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Tuesday, 18 September 2018

First Foray to Fife and Firth of Forth

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Fife - land of golf courses and pubs and streets with golf names and VW golfs. I’ve never been to the Fife coast and neither has LTD, so it was high time for a visit. And it was on my List of Things To Do.  Dawn has written about this in her blog and a link appears at the end of this post for those who like to read more sensible stuff than this.
I thought that as a contrast to recent trips involving bivvying with Lots of Sand getting everywhere and camping on noisy and occasionally wet campsites, we should have a bit of luxury and hire some self-catering shelter. LTD was all in favour of this as he has a fondness for carpets, rugs and radiators, all of which were available at our cottage near Anstruther.
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The idea was to bag a few hills and explore the coast a bit, all of which we managed to do in the four days we were there – Largo Law, which I bagged by myself since we obeyed a notice prohibiting dogs during the “summer”, due to cattle being present (there were no cattle) ,  Kellie Law, a vaguely pointy tump not near anywhere, Drumcarrow Craig which has archeology, mainly in the form of a broch, Lucklaw Hill, a very steep little bugger to the North and Kincraig Hill, a coastal lump with a World War 2 coastal battery which would have dismantled any any unauthorised shipping wandering up the Firth of Forth in short order and quite violently with some Big Guns.
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We poked around Tentsmuir forest and beach, identifying possible wild camping spots, just in case a walk around the Fife Coastal Path might be undertaken. This is a massive beach with nobody on it and great fun for a dog, as LTD pointed out.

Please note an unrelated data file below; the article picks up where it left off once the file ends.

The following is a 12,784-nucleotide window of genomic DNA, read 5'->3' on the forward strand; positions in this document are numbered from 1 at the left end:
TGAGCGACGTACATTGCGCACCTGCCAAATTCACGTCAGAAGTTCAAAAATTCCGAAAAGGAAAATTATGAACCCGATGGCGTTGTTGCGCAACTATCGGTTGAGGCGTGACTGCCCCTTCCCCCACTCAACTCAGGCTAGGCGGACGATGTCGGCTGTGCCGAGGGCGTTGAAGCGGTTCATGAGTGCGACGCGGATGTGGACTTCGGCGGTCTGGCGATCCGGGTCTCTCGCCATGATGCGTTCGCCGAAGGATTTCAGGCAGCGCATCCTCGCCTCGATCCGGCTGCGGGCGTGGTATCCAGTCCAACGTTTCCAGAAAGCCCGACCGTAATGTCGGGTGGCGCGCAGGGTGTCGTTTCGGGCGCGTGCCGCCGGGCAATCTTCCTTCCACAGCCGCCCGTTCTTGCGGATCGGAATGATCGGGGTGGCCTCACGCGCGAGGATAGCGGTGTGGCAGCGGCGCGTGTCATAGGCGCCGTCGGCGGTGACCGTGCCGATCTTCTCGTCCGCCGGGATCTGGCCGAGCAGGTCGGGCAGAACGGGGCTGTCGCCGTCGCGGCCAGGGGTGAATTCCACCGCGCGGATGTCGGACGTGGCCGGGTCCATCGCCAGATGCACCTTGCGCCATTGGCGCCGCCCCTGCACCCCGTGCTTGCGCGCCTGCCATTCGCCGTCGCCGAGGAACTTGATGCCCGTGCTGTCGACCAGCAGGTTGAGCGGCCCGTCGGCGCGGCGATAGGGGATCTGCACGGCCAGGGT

KIncraig Hill has a nice bit of coast which we explored from Earlsferry. Dawn had a swim but I didn’t. I’d like, at this point , to introduve you to the Airedale dialect word “caffle”. The meaning is approximate to the proper English word “careful”. If a person declined to take part in an activity which appeared to be a bit risky, or, indeed, cold and, specially, wet, giving some unlikely excuse, then that person could be said to have “caffled”. As it was my Auntie’s birthday, I caffled the swimming at this point in favour of sitting out of the wind and finishing my hot coffee.
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We also walked up, and back down, the coast to Crail, a small town with a harbour which smells of sulphur and sells lobsters cooked to order. This was a cracking walk with caves to explore and a fossil tree which we may or may not have identified.
Unfortunately, due to me trying to be in two places at once, we had to leave a day early so that I could lead a Wednesday Walkers Walking on Satuurdays Walk on Fiend’s Fell – the walk wot me and Li Yang reccied last week. I might do a blog post about this if I can fit it in – there’s a busy few days coming up involving a visit to God’s Own Halifax and the North-east skinny dip. For this last event, it would probably have helped for the climatisation had I not caffled the sea swimming last Thursday. Anyway, the point is, I wont be writing anything till at least next Monday, and that depends on survival of a dawn dip in the chilly briny with 400+ other screaming eejits. If it stays windy, the waves could be “interesting”, I think. LTD won’t be attending the skinny dip because he’s far too friendly and has sharp claws, should he decide to jump up to greet anybody. He can also be a bit embarrasing with the sniffing, if you catch my drift…..  I don't really like to use the word “drift”, in the same post as one containing sea swimming, it occurs to me just now…  tempting fate… there’s a strong Northerly current sometimes at Druridge Bay – roughly in the direction of Fife, as it happens.
Dawn’s account is here - click this
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2 comments:

Dawn Linney said...

It was an enjoyable trip Mike. made a pleasant change.

Julie C said...

Thank you for this Mike, an unexpected trip down memory lane and for the first time in 22 years I feel a bit homesick and teary, how odd, J